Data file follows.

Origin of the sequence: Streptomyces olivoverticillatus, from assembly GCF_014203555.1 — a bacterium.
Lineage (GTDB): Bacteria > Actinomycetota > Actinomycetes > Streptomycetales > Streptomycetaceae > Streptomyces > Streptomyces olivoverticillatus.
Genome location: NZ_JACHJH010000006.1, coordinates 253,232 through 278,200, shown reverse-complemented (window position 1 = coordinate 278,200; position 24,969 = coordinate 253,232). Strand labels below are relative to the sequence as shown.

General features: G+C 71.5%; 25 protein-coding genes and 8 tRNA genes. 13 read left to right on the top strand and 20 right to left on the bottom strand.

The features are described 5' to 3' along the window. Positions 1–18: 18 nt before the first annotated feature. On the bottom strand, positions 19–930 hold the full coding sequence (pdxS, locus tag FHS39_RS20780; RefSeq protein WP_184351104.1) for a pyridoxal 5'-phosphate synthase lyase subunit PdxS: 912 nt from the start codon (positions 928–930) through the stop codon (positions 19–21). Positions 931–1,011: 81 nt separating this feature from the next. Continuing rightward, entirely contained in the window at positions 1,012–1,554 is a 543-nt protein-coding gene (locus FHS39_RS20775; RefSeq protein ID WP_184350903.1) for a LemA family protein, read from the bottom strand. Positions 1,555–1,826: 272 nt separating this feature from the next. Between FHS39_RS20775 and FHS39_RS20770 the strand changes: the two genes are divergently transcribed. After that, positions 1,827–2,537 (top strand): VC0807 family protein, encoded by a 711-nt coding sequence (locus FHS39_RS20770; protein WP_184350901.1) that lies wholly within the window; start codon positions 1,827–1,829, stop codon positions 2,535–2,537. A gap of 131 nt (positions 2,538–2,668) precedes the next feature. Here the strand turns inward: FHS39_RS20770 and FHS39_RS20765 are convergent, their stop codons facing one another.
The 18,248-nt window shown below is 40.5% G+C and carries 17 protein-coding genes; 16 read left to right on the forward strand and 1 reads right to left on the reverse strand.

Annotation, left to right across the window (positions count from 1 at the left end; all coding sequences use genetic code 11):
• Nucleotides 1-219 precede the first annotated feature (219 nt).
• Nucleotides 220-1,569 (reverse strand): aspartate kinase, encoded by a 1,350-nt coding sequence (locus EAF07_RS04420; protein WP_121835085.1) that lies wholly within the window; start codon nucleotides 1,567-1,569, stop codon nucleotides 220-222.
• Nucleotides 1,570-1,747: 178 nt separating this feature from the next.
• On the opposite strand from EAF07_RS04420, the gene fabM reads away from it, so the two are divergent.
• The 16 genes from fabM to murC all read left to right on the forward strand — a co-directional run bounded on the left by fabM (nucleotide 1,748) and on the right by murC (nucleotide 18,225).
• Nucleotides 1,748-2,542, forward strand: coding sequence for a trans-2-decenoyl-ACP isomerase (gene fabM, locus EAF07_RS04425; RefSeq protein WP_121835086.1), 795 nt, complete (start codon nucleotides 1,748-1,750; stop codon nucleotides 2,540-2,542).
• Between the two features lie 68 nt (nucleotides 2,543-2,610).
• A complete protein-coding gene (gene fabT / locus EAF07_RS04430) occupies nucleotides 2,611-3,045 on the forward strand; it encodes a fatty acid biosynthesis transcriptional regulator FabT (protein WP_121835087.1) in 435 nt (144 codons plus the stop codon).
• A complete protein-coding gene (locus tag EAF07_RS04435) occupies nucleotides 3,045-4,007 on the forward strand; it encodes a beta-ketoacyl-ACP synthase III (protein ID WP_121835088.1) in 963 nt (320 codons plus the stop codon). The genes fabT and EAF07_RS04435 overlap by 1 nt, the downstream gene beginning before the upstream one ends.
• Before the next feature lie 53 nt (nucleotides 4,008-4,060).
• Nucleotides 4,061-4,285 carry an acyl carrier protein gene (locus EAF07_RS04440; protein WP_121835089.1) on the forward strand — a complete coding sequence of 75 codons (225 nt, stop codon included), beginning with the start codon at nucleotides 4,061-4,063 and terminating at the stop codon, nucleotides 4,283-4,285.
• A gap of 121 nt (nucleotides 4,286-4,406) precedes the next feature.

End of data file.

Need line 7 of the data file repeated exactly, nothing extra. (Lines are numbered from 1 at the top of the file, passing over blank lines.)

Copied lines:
Annotation, left to right across the window (positions count from 1 at the left end; all coding sequences use genetic code 11):